Celeb Tosh Zhang: YouTube gave me my break

Actor Tosh Zhang wants you to know junior can find success even if he doesn’t have a degree.

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Tosh wears jacket and jeans from G-star Raw, T-shirt from Forever 21 paired with his own Necklace.

You probably know him best as second sergeant Alex Ong in the Jack Neo’s three Ah Boys to Men films. But before actor Tosh Zhang, 28, found success on the big screen, he gained fans for his straight-talking YouTube vlogs, or video logs.

Indeed, Tosh, a FLY Entertainment artiste, was not one to shy away from controversy in his vlogs as he wanted to share his thoughts with the world. The affable self-described introvert notes that it also allowed him to put his videography skills to good use.

“At that time, I was doing some Final Cut Pro (film editing software) editing in polytechnic was also working as a videographer, so I had the equipment and the technical knowledge. I also had the fire to say something. So, everything [matched] up well.”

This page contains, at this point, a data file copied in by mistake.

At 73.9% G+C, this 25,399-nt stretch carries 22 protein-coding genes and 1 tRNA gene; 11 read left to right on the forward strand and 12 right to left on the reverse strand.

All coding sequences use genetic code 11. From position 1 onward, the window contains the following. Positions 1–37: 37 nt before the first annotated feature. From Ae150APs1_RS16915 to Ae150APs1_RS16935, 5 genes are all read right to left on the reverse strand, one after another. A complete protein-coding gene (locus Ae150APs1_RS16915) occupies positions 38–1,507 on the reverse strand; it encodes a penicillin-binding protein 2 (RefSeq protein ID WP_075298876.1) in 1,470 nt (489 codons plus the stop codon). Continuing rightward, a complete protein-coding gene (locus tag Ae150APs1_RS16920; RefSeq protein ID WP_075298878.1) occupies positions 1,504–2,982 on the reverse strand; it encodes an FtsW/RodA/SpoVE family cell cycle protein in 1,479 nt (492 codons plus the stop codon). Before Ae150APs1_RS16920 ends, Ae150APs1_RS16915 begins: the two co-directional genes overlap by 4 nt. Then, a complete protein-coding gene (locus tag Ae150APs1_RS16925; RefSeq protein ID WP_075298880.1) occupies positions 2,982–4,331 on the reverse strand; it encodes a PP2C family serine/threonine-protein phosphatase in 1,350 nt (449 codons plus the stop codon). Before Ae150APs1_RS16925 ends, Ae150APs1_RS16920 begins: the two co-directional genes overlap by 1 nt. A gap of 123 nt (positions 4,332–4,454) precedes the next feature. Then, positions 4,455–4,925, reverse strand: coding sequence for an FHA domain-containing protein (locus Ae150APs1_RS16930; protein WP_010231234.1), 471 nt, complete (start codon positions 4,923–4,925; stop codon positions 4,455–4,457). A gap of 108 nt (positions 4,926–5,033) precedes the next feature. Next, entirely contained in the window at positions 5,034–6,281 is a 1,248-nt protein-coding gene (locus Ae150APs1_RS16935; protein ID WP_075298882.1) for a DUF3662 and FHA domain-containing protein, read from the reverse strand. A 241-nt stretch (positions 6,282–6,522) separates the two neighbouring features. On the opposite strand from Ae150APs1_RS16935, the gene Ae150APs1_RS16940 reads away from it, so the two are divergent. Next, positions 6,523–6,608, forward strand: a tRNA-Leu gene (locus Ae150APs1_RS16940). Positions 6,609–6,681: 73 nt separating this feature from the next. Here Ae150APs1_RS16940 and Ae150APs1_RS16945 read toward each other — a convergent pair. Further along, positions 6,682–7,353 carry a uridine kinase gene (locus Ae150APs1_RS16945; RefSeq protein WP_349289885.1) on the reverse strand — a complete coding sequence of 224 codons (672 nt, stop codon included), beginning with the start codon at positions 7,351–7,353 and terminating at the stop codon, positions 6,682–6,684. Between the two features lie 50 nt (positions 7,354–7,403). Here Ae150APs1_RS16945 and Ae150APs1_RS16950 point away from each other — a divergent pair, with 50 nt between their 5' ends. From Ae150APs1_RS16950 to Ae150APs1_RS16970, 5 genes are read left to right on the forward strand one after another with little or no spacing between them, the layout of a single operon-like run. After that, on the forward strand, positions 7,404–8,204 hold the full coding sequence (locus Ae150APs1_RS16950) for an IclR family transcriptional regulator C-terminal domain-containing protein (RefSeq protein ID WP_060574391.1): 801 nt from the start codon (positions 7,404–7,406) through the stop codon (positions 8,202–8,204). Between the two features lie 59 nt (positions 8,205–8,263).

Indeed, Tosh has YouTube to thank for the unconventional start to his successful entertainment career. Does he believe then that not all roads to success start with a university degree?

“A lot of kids, they feel that without a degree, they can’t make it in society.”

Tosh says, “I’m from a neighbourhood school and only have a polytechnic diploma ― a lot of kids feel that without a degree, they can’t make it in society. But I want them to feel empowered. If I can do it, you can do it, too!”

So how did Tosh get his break? He shares his secrets…

What made you start your own YouTube channel?